Collaborative training, tools and roll-out plans
Earlier this year, HST and the Provincial Department of Health jointly developed an HIVSS Standard Operating Procedure and screening tools, and a revision of the HTS Register to include HIVSS. Training of DoH staff on these tools will be rolled out in other HST-supported districts. Prior to the outbreak of COVID-19, HST introduced assisted HIVSS at colleges, universities, factories and farms during wellness campaigns.
"HIVSS targets will be set for all teams at facility and community level," says Basson. "We hope to leverage private pharmacies in eThekwini to supply the OraQuick test-kits, and to extend HIVSS implementation to other workplaces and truck-stops, all the while observing COVID-19 precautions."
All applications of HIVSS conform to the World Health Organization's 'Five Cs': Consent, Confidentiality, Counselling, Correct test results, and Connection.
By: Jennifer Ngcobo (Clinical Advisor)
Since 20 April 2020 a team of clinical advisors from HST's Unfinished Business for Adolescent and Paediatric HIV project joined the eThekwini district COVID-19 screening and testing teams to assist with testing activities in the field. Following a half-day's training on the testing protocol l, we were allocated to different field teams covering various parts of the district. These teams had already been at work in the field and were comprised of various stakeholders, such as Department of Health and municipality nursing staff, partners supporting health services, metro police and community leaders from surrounding communities.
On a typical day in the field each team meets at a specified location in the morning for a briefing. During this meeting the team leaders provide a directive on what the day will look like, including an allocation of testing sites for the teams. The briefing meeting also involves a reflection on the previous day's work and reporting on the total number of tests conducted by the team. A complete testing and screening team consists of a driver mobilizer, outreach nurses and metro police.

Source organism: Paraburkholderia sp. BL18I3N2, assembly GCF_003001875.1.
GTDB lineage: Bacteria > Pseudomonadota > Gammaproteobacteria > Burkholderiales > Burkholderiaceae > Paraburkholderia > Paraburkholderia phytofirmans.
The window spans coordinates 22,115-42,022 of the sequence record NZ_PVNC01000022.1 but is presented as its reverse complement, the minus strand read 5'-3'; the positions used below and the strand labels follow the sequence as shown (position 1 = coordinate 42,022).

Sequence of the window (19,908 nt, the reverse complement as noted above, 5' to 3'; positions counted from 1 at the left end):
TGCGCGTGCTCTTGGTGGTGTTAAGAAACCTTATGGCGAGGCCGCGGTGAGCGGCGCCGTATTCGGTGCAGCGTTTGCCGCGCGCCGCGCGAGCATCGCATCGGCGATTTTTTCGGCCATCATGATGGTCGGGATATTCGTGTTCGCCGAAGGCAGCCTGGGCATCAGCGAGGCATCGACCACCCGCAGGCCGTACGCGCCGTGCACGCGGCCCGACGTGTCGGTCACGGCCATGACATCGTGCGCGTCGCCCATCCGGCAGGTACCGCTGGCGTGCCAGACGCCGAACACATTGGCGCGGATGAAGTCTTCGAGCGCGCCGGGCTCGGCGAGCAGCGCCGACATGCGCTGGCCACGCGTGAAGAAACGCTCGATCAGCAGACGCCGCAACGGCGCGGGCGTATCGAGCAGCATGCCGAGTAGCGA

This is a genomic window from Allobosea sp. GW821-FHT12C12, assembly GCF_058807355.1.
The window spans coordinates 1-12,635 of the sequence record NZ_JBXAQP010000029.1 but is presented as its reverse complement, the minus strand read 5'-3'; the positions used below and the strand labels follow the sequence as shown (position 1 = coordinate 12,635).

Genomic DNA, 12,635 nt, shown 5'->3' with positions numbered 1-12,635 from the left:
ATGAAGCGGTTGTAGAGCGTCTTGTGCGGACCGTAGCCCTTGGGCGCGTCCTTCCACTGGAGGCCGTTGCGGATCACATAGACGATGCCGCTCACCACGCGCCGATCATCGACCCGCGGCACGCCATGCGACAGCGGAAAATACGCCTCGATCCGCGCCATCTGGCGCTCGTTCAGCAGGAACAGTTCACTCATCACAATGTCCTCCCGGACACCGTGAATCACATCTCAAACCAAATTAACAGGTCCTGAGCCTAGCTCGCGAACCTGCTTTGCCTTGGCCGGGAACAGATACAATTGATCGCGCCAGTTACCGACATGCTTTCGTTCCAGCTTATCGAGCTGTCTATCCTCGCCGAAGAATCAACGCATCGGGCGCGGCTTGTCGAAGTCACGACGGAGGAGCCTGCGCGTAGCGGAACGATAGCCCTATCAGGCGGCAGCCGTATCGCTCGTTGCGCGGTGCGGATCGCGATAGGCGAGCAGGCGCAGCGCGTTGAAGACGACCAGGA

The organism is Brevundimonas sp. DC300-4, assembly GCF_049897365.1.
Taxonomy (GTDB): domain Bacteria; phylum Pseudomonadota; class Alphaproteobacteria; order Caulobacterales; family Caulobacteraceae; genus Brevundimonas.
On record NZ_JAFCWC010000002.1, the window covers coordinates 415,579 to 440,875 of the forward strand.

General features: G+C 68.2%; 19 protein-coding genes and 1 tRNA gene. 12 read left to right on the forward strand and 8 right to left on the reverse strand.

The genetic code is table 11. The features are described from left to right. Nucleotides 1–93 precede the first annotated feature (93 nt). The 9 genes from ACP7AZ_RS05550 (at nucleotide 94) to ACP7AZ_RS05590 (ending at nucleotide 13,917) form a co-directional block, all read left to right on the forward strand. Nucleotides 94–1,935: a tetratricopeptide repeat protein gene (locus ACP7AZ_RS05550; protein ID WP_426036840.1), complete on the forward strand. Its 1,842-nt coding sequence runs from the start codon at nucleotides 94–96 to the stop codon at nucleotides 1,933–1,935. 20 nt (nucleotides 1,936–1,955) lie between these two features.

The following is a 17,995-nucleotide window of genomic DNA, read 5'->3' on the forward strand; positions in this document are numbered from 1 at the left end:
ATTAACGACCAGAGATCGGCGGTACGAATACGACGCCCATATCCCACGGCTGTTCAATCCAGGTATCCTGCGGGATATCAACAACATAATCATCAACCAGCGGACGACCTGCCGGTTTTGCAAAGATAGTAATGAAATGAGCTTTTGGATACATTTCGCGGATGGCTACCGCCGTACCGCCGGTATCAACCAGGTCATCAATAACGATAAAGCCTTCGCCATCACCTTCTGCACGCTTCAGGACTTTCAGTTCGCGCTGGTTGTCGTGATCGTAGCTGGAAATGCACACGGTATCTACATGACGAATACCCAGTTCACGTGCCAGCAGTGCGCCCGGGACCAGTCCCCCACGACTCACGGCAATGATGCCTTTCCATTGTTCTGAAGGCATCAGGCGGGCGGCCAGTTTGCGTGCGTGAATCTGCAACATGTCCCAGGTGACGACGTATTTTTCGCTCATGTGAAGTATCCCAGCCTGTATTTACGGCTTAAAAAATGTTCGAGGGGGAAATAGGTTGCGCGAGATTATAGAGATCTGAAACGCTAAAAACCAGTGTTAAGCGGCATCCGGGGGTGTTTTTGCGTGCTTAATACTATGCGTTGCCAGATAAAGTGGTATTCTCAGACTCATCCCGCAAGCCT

The briefing session is also used to replenish supplies, such as test kits and stationery, in preparation for the field work. This task is not allocated to a single individual to complete, rather all team members contribute to ensuring that the team is prepared and ready. After the briefing teams travel to the field to conduct testing as per the schedule. The current strategy is to provide testing for all clients, with the aim of reaching a specified testing target every day.
Normally, the day before testing is to be conducted in a residential area a mobiliser will visit the area to get buy-in from the community leaders, in preparation for the testing activities. However, when teams are allocated to malls and shopping centres mobilization in the area happens on the day of the testing. When testing is done in complexes one team member — normally the person leading the team — asks for permission to enter the building.
Once in the specified area the team sets up stations in preparation for the day's work. Often this includes setting up the mobile health units and gazebos. The team lead then assigns each member a task: one member is allocated to testing, another assists the tester and others are responsible for completing the relevant forms that are part of the screening and testing process.
At the end of each day the team lead checks the specimen cooler boxes to see if the specimens and lab forms match, before taking the specimens to the NHLS mobile unit and ensuring that any waste is discarded properly.
Although this is how a typical day is structured, one soon learns that field work is often unpredictable. In the two weeks that I've spent on a COVID-19 community screening and testing team I have learnt the following:
Below are some photos from the field.
One of HST's testing teams outside a mobile unit, dressed in their PPE
A closer look at the PPE that our field staff are required to wear
Someone once said that the true meaning of Christmas is not to open gifts, but to open our hearts. Despite the commercialisation of this holiday, it is always a time when communal spirit rises and spreads out through acts of charity and kindness.
In the daily round of their work throughout the year, the SA SURE project's Youth Ambassadors (YAs) – who form part of our district teams supporting the Department of Health's Adolescent and Youth-friendly Services (AYFS) – encounter many young people in dire and often tragic circumstances. While running a holiday programme at the end of 2019 in eThekwini, the YAs sought additional ways to relieve the plight of several orphaned and vulnerable youngsters – donating their own funds to do so.